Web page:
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Disabled Parking Cheaters Often Get Free Ride

The I-Team first exposed rampant disabled placard abuse in downtown Los Angeles' Fashion District in 2010

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    NEWSLETTERS

    An alarming number of people illegally use handicapped parking placards that do not belong to them, but the DMV fails to stop the abuse. Joel Grover reports for the NBC4 News at 5 p.m. on Thursday, June 15, 2017.

    (Published Thursday, June 15, 2017)

    The California Department of Motor Vehicles is failing to prevent widespread illegal misuse of disabled placards in certain Southern California neighborhoods where parking spots are hard to find, the NBC4 I-Team has learned.

    The findings echo the conclusions of a report from the California Bureau of State Audits, which urged the DMV to expand efforts to stop abuse and fraud in the state's disabled person placard program.

    The I-Team first exposed rampant disabled placard abuse in downtown Los Angeles' Fashion District in 2010. In that investigation, NBC4 found that 80 percent of cars parked at meters were displaying disabled placards. State law allows someone to displaying a disabled placard to park free all day, at a meter or in other restricted parking areas.

    In the wake of that investigation, DMV officers conducted an undercover sting that resulted in 46 criminal citations for placard misuse, and the department vowed to actively investigate and conduct enforcement operations.

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    Questionable parking tickets will be easier to fight after January since the California Supreme Court ordered the city to have officials review citations rather than for-profit companies. Joel Grover reports for the NBC4 News at 5 on Wednesday, Nov. 23, 2016.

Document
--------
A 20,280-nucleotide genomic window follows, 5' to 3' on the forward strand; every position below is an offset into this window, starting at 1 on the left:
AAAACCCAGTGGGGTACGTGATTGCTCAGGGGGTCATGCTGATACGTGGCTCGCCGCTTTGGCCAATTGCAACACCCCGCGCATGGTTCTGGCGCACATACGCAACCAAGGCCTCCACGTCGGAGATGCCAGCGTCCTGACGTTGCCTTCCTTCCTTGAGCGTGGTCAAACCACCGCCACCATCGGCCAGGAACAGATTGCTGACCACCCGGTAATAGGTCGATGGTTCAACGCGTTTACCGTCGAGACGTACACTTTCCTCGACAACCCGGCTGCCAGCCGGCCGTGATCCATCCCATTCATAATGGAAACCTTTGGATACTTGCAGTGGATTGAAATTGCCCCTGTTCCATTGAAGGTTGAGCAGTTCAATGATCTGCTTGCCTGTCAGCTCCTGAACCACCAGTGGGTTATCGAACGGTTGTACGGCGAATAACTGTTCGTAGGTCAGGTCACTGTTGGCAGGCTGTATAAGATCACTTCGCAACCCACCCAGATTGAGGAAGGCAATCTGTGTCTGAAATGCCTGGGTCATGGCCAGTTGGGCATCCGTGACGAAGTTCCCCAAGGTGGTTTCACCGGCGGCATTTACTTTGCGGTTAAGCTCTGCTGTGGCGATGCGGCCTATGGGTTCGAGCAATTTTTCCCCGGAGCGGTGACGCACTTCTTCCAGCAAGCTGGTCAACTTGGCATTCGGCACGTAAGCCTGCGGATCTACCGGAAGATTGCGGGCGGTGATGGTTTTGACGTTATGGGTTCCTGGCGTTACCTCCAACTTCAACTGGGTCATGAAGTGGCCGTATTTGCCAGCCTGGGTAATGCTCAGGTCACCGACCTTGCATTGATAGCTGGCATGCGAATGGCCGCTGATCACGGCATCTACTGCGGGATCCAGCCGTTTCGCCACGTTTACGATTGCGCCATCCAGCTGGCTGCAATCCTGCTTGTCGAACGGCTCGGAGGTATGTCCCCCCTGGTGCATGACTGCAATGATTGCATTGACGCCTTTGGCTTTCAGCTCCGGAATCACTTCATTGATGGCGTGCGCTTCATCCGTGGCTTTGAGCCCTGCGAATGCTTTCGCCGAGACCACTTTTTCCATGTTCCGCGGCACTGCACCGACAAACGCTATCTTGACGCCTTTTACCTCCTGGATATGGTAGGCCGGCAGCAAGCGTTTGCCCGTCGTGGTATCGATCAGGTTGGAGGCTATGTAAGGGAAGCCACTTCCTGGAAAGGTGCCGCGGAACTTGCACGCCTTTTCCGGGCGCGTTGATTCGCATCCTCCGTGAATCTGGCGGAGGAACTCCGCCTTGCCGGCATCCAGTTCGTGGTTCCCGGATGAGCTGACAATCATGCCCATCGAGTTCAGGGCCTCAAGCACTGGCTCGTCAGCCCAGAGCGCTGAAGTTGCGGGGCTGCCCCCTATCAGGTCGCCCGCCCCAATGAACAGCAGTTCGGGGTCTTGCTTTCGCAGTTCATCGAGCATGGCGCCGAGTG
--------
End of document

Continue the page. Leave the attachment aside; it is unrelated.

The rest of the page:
(Published Thursday, Nov. 24, 2016)

    Following the April 2017 report from the Bureau of State Audits, the DMV invited the I-Team to observe its latest sting operation in downtown LA's Fashion and Flower districts, which resulted in 36 citations, three written warnings and the impounding of two vehicles that had displayed placards illegally.

    "We've been out and about for years doing these types of enforcement operations," said DMV spokesman Jaime Garza.

    But the I-Team has learned the department isn't doing stings in certain problem areas very often.

    Between the 2010 sting conducted in the Fashion District after the first I-Team report, and the latest sting on May 11, the DMV conducted just one sting operation in that seven-year period.

    Enforcement is lacking in other problem areas, including the streets surrounding the city's popular Runyon Canyon hiking trail.

    Three years ago, the I-Team caught hikers monopolizing parking in restricted zones by using other people's placards. One hiker even displayed a placard that had been issued to her dead mother-in-law.

    In the two months immediately following our 2014 expose, the DMV issued a total of nine citations. But no sting operations have occurred in the Runyon Canyon area since 2014. The I-Team recently documented that the streets around Runyon Canyon are still clogged with cars displaying placards.

    "I blame the DMV, they're not doing their job," said Runyon Canyon resident Vince Brocato, who told the I-Team he's been complaining to the department about out-of-control disabled placard for years.

    "They have to do stings more often," added Brocato. "Maybe every six months."

    State Auditor Elaine Howle agrees that more frequent enforcement operations would be effectively combat illegal use of disabled placards. In a letter to Governor Jerry Brown that summarized her office's findings, she said that "although DMV's Investigations Unit performs effective sting operations to catch those misusing placards, it has not established specific expectations for the number of operations its district offices should conduct."

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